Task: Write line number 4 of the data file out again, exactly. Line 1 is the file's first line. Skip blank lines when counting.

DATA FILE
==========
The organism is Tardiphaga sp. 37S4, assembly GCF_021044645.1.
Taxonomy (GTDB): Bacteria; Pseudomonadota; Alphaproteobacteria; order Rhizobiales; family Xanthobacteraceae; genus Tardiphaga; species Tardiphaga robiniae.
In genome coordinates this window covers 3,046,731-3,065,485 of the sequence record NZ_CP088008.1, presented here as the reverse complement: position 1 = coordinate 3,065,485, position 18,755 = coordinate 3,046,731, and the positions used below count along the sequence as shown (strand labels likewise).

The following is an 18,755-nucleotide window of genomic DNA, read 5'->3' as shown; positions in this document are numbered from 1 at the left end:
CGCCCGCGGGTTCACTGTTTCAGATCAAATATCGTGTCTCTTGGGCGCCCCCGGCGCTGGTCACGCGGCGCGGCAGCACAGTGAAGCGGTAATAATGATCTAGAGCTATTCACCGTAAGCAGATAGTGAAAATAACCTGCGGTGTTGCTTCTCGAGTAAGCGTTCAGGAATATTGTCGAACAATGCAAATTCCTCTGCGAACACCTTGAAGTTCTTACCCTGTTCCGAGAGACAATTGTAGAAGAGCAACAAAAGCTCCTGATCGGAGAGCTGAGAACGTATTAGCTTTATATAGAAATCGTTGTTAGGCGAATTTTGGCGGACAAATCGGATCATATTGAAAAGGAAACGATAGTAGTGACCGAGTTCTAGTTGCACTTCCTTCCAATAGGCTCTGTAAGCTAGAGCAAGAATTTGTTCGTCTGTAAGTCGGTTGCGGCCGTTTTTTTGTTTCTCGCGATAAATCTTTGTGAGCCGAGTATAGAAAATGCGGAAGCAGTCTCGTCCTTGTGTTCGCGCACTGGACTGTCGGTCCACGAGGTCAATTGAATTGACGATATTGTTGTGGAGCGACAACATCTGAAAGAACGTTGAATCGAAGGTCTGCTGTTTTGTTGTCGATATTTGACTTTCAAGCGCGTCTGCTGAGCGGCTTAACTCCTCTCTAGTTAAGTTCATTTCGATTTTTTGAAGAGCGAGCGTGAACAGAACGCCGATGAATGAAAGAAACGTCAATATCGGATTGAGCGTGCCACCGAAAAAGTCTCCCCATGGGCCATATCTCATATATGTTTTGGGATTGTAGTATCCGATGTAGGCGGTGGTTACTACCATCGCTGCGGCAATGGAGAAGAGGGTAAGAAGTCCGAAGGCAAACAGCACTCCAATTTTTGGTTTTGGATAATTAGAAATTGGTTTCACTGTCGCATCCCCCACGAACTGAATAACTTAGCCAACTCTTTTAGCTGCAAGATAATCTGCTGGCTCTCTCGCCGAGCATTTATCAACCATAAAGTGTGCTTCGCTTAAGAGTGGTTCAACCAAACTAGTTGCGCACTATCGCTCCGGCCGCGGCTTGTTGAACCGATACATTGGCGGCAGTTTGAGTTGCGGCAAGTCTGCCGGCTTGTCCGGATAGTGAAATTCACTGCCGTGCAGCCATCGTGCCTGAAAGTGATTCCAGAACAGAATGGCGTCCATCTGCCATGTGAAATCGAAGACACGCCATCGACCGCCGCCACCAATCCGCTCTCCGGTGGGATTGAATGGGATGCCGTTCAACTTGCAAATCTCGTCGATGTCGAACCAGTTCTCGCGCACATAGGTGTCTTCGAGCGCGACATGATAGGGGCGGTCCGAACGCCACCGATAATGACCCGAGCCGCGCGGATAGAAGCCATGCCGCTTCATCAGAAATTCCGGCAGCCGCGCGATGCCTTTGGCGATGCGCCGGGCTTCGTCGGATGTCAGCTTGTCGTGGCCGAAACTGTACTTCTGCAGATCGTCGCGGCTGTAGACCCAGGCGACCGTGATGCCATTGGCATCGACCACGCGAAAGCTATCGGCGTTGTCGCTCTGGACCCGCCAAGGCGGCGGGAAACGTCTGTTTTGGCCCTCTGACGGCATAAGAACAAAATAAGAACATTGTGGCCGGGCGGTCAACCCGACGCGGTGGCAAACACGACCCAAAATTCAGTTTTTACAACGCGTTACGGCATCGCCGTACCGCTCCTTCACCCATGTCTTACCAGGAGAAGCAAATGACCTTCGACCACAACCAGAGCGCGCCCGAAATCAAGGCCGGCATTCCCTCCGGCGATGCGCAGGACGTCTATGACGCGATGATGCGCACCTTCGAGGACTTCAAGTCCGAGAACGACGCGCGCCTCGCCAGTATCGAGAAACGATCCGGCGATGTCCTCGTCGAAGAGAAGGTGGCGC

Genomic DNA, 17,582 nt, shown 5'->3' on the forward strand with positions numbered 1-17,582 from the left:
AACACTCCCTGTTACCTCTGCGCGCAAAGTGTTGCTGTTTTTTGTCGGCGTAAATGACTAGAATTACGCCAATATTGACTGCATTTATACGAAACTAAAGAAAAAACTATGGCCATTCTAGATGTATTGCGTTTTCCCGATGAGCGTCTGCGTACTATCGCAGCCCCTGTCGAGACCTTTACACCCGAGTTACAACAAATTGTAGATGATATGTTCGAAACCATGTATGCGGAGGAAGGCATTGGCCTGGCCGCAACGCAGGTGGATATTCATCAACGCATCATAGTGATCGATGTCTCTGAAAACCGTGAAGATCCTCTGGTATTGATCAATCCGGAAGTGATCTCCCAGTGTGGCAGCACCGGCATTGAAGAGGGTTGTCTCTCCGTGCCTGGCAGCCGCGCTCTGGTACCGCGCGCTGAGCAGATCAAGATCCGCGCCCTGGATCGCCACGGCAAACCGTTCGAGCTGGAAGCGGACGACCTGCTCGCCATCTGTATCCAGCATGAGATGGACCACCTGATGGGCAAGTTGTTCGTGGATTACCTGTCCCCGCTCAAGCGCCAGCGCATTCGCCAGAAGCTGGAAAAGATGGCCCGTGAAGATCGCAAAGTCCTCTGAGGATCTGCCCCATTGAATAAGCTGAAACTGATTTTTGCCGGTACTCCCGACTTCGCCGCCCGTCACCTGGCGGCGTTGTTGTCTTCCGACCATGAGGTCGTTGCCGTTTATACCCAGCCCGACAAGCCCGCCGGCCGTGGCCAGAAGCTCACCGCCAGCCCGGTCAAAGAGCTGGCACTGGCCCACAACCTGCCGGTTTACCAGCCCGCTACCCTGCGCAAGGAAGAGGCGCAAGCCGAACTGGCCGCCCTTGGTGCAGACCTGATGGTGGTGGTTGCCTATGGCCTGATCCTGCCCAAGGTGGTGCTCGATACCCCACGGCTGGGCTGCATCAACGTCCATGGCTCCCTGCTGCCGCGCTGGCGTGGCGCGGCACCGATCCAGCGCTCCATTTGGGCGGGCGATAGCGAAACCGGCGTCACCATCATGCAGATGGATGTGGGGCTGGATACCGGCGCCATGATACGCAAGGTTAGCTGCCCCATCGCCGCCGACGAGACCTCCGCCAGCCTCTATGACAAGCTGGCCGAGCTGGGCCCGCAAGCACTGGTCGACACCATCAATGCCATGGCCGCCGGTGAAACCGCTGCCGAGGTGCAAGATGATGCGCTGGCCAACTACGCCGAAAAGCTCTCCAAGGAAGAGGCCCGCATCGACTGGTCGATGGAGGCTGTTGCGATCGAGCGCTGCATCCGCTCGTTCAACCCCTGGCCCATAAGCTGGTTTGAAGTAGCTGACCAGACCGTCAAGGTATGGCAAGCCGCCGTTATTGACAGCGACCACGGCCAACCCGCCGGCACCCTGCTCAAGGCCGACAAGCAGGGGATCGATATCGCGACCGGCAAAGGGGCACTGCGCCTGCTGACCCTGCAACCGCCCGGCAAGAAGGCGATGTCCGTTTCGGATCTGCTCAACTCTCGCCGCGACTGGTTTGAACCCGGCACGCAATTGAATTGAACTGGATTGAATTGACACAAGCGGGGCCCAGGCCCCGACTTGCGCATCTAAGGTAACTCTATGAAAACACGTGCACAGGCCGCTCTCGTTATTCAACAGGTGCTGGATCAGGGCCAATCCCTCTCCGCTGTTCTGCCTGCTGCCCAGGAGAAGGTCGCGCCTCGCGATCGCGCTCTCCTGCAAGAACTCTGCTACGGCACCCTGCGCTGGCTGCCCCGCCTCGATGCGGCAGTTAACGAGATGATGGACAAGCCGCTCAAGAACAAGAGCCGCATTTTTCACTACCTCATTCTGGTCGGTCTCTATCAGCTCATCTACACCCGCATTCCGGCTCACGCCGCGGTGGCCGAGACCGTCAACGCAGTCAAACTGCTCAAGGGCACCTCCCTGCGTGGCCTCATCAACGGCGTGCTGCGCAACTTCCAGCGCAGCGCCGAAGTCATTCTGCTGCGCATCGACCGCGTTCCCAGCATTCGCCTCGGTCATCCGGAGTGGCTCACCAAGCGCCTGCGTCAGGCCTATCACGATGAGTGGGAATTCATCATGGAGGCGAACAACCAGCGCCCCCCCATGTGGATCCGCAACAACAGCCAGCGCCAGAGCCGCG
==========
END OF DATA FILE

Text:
The following is an 18,755-nucleotide window of genomic DNA, read 5'->3' as shown; positions in this document are numbered from 1 at the left end: